$1 donation lets you snag some of developer's best games
The Humble Bundle is back after being on hiatus for a month. For you frugal gamers out there, you can donate $1 or more and receive a collection of titles from Double Fine Studios, the developer behindPsychonauts, Brutal Legend, and Stacking, this time around.
A disclaimer: We love Tim Schafer. We want to marry his brain, buy a house, and eventually win his trust so we don't have to keep him tied up in the basement anymore. That being said, we have to admit that we're not entirely sold on the Psychonauts and Brutal Legend creator's reason for refusing to return the PC's calls.
“As a developer we do not have final say in the sku plan for our games. That is the decision of the person investing the money, i.e. the publisher. We have much of the technology in place to produce PC versions of all these games, but there is still some more work required to make them shippable and that costs money,” reads a post on Double Fine's website.
“So far, our publishers have not elected to fund that work. Not because they hate PC Gamers, but because they don't see enough financial reward. Double Fine does care about PC Gamers, and we always push for a PC version, and will continue to do so in the future.”
When in doubt, blame the big, bad publisher man, right? And we can understand that. Well, mostly. Problem is, two and two don't quite make four here. For one, Double Fine's current publisher, THQ, has gone on record saying that we'll see “almost every one” of its core games on PC as long as it "makes sense." So, does it?
Well, let's have a look-see at Double Fine's current lineup, which consists of bite-sized downloadable titles like Costume Quest and Stacking on XBLA and PSN. Hey, isn't there another platform where experimental download titles can net their creators $350,000 a day? Also, we'd like to point out that Schafer himself – barely audible over our schoolgirl-like cheers as he admitted he'd like to make a Psychonauts sequel – said that Psychonauts earned the bulk of its recognition through PC-only distribution channels.
So Tim, are you sure you want to stand idly by while publishers give PC gamers the cold shoulder? This could very well be a literal million dollar question. Is that your final answer?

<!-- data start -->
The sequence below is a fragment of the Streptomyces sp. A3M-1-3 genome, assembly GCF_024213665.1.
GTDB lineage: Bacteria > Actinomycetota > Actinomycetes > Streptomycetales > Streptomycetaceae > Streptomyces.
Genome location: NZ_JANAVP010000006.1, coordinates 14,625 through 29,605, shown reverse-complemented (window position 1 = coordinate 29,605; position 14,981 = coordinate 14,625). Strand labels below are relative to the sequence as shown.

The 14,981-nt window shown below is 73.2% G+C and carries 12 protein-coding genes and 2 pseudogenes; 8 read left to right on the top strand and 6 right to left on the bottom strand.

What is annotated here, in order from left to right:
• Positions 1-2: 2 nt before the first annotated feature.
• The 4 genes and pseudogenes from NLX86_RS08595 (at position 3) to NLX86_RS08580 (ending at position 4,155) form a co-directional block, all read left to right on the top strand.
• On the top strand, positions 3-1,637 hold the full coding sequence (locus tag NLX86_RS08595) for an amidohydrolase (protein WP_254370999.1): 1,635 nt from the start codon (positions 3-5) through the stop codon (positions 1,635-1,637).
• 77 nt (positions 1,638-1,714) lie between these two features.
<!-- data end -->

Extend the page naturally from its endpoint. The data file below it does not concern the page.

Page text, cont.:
Sometimes, crying is ok – like when a loved one dies or it’s your party. Bawling like a little girl, though? Well, that’s only permitted when Tim Schafer’s involved. Typically, of course, Mr. Schafer’s games turn on the waterworks by sending players into fits of laughter thunderous enough to awake even your newly deceased loved one. But now, he’s finally got us blubbering out of sincere grief. Why? Because Brutal Legend is a console exclusive.
Eurogamer asked Schafer why he’d make such a glaring omission, to which he replied:
“Well it's really an action game, that when you play it you'll see that it was meant to be on a console."
However, all hope isn’t lost just yet. While a PC version may not be in development at the moment, Schafer neither confirmed nor denied the possibility of such a port in the future.
“We are really focused on the Xbox 360 and PS3 version right now,” he said.
Pray to the rock gods, people. It’s all we can do at this point. And if you think that’s sacrilege, well, look at it this way: The normal gods didn’t give you Brutal Legend on the PC. What have you got to lose?
Well, looks like EA finally came to its senses. After waving away the issue by, uh, talking about it, the mega-publisher finally popped a wedding ring on Tim Schafer and co.'s baby. Schafer, naturally, is super stoked.
“This is awesome news!” he said. “The quality and creativity of the games EA Partners has been involved with make it a perfect home for our baby, Brütal Legend. Some people were starting to wonder if the saga of Eddie Riggs would ever see the light of day, but now I think it’s clear that this game, like Metal itself, cannot be killed!”
Bit of an odd match, if you ask us -- but then, we're talking Tim Schafer here; only a publisher owned and operated by hundreds of other Tim Schafers would fit his curves.
Really though, we just hope EA doesn't pull a Microsoft before things are all said and done. Our poor hearts are still retching from the last rollercoaster ride.
EA has certainly taken a turn for the less-reviled as of late -- a sudden change that can be attributed to risk-taking, trouble-making CEO John Riccitiello. However, even creative greats like Picasso, De Vinci, and Batman were only human, and all humans have breaking points. For Riccitiello, that point was seemingly first-person run 'n' rebel Mirror's Edge.
"I was totally convinced that game needed to be third-person and not first-person, because I wanted to see Faith," Riccitiello said.
“I was really wrong about the third-person thing,” he continued, citing the highly anticipated title's finished form.
But even with titles like Mirror's Edge under his belt, Riccitiello's heart is clad in a business suit, and some "creative risks" -- like Tim Schafer-Jack Black collaboration Brutal Legend -- give him palpitations (the bad kind; not the blood-pumping, required-to-survive kind).
"I have seen it," Riccitiello replied when asked if EA has considered publishing Brutal Legend. "I am well aware of what the game is. It’s a very significant creative risk."
"Sometimes significant creative risks end up being some of the world’s best products. Spore was also a significant creative risk. So was The Sims. Portal, BioShock. But so was [the relatively poor-selling, high quality Tim Schafer title] Grim Fandango."